UK funds English language campaign for Muslim refugee women

British Prime Minister David Cameron launches English language campaign for Muslim refugee women and says failed refugees might face deportation

Photo by: Reuters
Photo by: Reuters

Britain's Prime Minister David Cameron (C) speaks with imam Qari Asim (R), and Shabana Muneer, a member of the mosque's women's group, as he visits the Makkah Masjid Mosque in Leeds, Britain January 18, 2016.

British Prime Minister David Cameron announced an English language teaching campaign for Muslim refugee women on Monday, saying that the ones who cannot pass an English test within 2-1/2 years might face deportation.

Cameron said in an article he wrote for The Times that Britain had responsibilities to refugees, but refugees had responsibilities as well.

"This will help make it clear to those men who stop their partners from integrating that there are consequences," he wrote, adding that dramatic improvements in the way Britain provides English language services for women will be funded under a new £20 million programme.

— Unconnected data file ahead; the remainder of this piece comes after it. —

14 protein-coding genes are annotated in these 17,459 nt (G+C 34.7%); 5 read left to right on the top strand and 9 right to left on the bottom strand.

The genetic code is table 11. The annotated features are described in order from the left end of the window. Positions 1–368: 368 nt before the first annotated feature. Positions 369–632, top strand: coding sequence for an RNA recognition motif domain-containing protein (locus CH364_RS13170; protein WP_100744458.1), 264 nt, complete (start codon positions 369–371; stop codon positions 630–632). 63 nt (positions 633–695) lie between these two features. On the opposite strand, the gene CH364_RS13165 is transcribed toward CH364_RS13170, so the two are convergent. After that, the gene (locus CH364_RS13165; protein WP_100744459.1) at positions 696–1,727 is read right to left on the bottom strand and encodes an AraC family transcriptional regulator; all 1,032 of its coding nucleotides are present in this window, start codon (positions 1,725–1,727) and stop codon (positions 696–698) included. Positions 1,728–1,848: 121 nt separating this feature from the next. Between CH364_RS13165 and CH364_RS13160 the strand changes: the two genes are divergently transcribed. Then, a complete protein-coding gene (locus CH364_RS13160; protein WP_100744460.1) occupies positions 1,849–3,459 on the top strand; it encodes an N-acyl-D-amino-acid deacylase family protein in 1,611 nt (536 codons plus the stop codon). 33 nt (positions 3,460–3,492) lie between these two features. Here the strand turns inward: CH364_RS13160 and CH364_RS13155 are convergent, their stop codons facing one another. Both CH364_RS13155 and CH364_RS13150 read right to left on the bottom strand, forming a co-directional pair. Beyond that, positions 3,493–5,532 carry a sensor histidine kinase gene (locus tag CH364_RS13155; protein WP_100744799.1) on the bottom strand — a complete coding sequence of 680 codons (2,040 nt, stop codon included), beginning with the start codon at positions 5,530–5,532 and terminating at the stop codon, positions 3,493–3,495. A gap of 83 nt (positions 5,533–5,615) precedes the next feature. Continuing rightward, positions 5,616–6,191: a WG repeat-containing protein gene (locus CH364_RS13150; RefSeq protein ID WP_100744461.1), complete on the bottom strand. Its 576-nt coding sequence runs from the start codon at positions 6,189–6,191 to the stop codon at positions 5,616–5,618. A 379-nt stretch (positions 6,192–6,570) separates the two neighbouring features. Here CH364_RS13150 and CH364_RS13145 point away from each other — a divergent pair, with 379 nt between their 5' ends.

According to the British government’s plan, every woman from "isolated" communities with no English will have access to classes through community groups or FE (Further Education) colleges.

Cameron stated that there was no direct casual link between "poor English language skills and extremism" but he came under fire after saying  "those who were not able to integrate into British society were at risk of being more susceptible to extremist ideologies."

The Muslim Women’s Council accused government statements of further demonising and marginalising the Muslim community and being counter-productive.

"Whilst we welcome the additional funding pledged today by the Prime Minister for English language support for Muslim women, we do not agree with the assertion that there is a link between a lack of English and extremism," the group said in a statement.

Shuja Shafi, secretary general of the Muslim Council of Britain, said Cameron's efforts will "fall at the first hurdle" if he were to link language skills and better integration to security, and to single out Muslim women.

"Muslims are only one third of the minority population. Reports suggest a significant proportion of immigrants from Eastern Europe struggle with English," Shafi said in a statement.

TRTWorld and agencies